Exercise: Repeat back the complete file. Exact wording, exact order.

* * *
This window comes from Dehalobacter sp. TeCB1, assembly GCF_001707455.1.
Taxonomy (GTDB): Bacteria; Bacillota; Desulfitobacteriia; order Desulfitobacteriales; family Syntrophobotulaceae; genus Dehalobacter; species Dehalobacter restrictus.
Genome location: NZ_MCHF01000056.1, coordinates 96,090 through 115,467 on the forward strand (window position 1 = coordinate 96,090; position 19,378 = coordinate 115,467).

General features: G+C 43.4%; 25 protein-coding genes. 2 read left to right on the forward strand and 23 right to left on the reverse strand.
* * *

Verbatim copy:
This window comes from Dehalobacter sp. TeCB1, assembly GCF_001707455.1.
Taxonomy (GTDB): Bacteria; Bacillota; Desulfitobacteriia; order Desulfitobacteriales; family Syntrophobotulaceae; genus Dehalobacter; species Dehalobacter restrictus.
Genome location: NZ_MCHF01000056.1, coordinates 96,090 through 115,467 on the forward strand (window position 1 = coordinate 96,090; position 19,378 = coordinate 115,467).

General features: G+C 43.4%; 25 protein-coding genes. 2 read left to right on the forward strand and 23 right to left on the reverse strand.